I’m confused by the current tendency to sell short the mission of the church. Many today talk about missions as though the point was to inform the nations rather than to make disciples of them. As though our commission would be fulfilled if we were to preach the gospel once within earshot of every person on the globe. These people would make the mission about giving people a “chance to hear” the gospel.
Preaching the gospel is certainly central to the mission. Romans 10 asks, “…how can they believe in him if they have never heard about him? And how can they hear about him unless someone tells them?” But the mission is more than just preaching the good news.
Others would sell the mission short by making it about meeting physical needs (which is something we are commanded to do!). These proponents of “preaching the gospel without words” claim that standing for justice and feeding the hungry is enough. It isn’t.
In Matthew 28, Jesus commissions the church to go and make obedient disciples. This is the mission– not to make converts. Not to give people opportunities to hear the good news. Not to “reach” people. To make disciples and to teach them to obey. What does this entail? Preaching. Meeting physical, social, and personal needs. But preaching alone isn’t enough. caring for the needy isn’t enough. The mission is more than these things alone.
The mission is to move people from wherever they are spiritually to maturity in Christ. When cultures must be crossed in order to do this (I think culture must always be crossed), missionaries must do the work of incarnation (presence) and cultural translation (contextualization). Anything less is selling the mission short.
“Red Rover, Red Rover, send Stevie right over!”
Most churches actually require unbelievers to be the missionaries. In order for them understand the gospel and its effect on their lives, they have to enter our church culture and extrapolate for themselves what a relationships with Jesus would mean for them. They have to learn a new language in order to hear the gospel. They have to assume our worldview. They have to see past our politics, ignore our offenses, and overlook our ignorance, just to hear the gospel.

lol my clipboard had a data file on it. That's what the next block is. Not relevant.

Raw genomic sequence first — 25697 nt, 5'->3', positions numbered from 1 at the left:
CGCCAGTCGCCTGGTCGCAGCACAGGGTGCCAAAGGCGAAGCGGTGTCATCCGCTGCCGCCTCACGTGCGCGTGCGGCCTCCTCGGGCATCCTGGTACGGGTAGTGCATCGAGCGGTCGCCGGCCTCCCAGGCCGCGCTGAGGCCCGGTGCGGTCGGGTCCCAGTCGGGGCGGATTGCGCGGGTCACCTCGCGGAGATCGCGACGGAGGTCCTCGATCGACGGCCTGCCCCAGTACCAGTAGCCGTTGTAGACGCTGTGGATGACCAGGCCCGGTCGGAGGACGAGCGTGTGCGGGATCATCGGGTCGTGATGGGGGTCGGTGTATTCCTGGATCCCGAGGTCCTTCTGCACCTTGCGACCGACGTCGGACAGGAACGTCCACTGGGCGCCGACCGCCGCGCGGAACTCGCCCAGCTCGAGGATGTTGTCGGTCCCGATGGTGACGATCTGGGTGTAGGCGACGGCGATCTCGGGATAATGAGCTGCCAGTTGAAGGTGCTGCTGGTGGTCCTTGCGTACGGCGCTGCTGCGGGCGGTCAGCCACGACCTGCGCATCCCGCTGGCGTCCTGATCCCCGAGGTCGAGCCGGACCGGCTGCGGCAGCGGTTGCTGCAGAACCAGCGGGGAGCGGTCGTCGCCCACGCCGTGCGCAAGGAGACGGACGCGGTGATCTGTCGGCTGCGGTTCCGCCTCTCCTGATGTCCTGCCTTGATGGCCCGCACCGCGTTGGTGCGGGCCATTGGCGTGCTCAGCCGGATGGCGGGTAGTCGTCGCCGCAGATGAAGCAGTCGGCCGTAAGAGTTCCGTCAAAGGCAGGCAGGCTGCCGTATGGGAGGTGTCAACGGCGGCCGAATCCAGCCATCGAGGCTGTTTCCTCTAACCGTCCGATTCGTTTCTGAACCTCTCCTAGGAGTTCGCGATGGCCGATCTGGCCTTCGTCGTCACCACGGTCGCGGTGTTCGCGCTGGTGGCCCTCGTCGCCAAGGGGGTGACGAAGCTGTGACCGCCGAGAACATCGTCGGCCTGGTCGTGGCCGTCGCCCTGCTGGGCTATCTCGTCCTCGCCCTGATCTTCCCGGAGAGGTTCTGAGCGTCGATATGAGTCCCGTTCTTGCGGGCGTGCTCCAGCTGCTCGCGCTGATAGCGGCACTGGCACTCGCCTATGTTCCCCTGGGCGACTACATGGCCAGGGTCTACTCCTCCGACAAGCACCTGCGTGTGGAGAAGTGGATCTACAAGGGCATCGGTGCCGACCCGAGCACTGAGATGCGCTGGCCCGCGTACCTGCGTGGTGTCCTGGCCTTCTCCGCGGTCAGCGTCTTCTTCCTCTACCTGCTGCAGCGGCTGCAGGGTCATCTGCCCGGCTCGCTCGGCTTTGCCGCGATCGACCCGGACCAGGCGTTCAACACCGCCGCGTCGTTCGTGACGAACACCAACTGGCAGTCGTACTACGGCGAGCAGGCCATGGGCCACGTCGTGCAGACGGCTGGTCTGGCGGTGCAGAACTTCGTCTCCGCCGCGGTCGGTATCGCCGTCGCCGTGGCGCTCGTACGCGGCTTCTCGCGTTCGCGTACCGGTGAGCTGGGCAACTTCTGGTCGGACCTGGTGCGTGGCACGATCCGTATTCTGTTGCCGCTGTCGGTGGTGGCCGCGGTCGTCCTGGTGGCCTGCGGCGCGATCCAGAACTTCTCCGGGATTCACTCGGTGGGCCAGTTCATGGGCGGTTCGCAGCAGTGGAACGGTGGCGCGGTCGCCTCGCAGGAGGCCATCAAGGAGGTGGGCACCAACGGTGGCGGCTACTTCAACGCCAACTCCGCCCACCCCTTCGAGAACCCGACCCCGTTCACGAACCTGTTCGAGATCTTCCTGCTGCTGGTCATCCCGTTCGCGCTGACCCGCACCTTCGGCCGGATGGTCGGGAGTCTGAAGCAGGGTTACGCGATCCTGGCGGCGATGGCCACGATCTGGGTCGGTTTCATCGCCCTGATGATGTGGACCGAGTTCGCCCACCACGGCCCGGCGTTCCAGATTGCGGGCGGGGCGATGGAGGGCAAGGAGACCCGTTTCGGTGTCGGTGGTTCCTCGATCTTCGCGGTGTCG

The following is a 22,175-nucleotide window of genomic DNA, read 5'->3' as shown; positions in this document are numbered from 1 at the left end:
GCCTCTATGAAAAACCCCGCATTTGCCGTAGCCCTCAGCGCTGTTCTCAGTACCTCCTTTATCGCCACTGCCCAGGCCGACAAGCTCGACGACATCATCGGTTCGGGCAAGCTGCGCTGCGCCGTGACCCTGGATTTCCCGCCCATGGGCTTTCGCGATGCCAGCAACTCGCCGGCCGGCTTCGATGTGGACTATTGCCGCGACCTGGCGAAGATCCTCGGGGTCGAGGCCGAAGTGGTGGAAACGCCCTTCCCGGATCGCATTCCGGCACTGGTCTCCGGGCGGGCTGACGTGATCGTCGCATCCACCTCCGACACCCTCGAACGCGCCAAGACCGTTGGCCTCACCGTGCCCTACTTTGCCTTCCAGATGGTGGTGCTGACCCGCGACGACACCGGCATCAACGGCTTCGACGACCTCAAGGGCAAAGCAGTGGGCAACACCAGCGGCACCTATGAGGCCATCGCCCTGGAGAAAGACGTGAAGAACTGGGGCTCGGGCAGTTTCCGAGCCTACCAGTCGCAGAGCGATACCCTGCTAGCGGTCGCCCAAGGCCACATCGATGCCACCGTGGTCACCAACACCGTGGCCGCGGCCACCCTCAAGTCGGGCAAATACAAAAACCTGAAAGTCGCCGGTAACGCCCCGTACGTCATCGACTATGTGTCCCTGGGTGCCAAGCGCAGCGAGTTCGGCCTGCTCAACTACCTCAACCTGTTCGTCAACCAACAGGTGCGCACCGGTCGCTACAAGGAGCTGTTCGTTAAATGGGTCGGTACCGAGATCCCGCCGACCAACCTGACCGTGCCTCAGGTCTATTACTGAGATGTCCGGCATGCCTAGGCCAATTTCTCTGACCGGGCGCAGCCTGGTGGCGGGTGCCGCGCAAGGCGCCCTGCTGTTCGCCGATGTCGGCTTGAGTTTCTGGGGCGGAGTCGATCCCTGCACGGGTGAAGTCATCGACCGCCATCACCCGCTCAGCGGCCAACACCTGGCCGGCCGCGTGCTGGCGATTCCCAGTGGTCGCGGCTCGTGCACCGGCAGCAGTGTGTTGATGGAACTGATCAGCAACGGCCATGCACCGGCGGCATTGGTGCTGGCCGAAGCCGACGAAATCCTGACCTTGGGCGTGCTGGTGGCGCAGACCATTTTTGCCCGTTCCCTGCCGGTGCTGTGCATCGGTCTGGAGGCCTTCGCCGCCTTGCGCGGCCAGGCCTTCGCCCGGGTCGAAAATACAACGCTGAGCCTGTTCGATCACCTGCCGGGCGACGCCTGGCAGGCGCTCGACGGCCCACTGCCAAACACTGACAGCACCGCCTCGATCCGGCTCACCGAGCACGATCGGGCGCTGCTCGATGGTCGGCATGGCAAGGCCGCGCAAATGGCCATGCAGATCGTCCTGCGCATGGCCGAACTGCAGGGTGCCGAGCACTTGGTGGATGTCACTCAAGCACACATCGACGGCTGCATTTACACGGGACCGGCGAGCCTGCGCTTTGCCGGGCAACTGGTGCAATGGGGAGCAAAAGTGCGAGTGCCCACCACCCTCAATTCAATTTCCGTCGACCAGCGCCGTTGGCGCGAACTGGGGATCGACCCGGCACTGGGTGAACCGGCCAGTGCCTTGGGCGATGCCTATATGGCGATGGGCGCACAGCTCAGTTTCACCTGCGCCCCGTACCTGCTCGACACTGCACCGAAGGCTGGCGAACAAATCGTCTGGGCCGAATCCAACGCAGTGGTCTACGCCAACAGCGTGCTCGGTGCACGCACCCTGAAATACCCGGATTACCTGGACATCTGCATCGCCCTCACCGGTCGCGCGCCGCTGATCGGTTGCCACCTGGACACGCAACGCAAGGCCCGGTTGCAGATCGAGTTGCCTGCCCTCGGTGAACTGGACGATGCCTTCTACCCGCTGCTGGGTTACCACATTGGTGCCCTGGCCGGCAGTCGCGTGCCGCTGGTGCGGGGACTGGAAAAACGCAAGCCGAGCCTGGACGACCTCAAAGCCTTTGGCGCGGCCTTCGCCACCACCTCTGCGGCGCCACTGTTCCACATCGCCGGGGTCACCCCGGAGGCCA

In response to the question, “What must I do to be saved?” our words say, “Confess and believe,” but our actions say, “In order to be saved you must learn to understand and appreciate our music, our culture, our version of community, our attitude toward you as an unbeliever.” This is not good news.
It used to be that you could distinguish between local “ministry” and cross cultural “missions.” Not anymore. Your influence will not grow– your “light” will not shine brighter– simply by doing more of what you’ve been doing. Your comfort in your setting is keeping you from being effective in ministry because you assume that you’re a member of the culture you work in. You’re not. You’ve got to be a missionary to the culture in which you find yourself.
Unfortunately, it’s not enough to simply join a culture. It won’t do to just blend in. Contextualization begins with dressing, talking, and acting the part, but it doesn’t end there. Our mission to make disciples requires us to incarnate the gospel by communicating and demonstrating what a disciple would look like in this culture. Crossing cultures requires us to live as models of what it would look like if they came to faith from within their own cultural context. This can be difficult, to say the least.
Incarnation requires that we do our homework. We have to deliberately and intentionally join the conversations that are happening within the culture. This means reading, watching, attending, eating, and experiencing the same things that our people do. But we’ve got to do it wisely. We can’t just passively consume the way dead people do, we’ve got to have our guard up, be in tune with the Spirit, and never go alone. We must learn the language of the “locals” in order to build redemptive relationships with them.
For too long, our ecclesiology has been divorced from our missiology. We must begin to see ourselves –our churches– as missionaries.
The biggest obstacle to a church truly becoming missional is a mistaken sense of citizenship. Missionaries to foreign lands understand quite well (and quickly!) that ministry among a different people requires them to change the way they see things- they learn language in order to communicate, they study culture in order to relate, they build relationships in order to love. This sort of immersion is fundamental to the establishment and growth of the Church among a people. Without it, the Way of Jesus remains just another imperialistic foreign religion.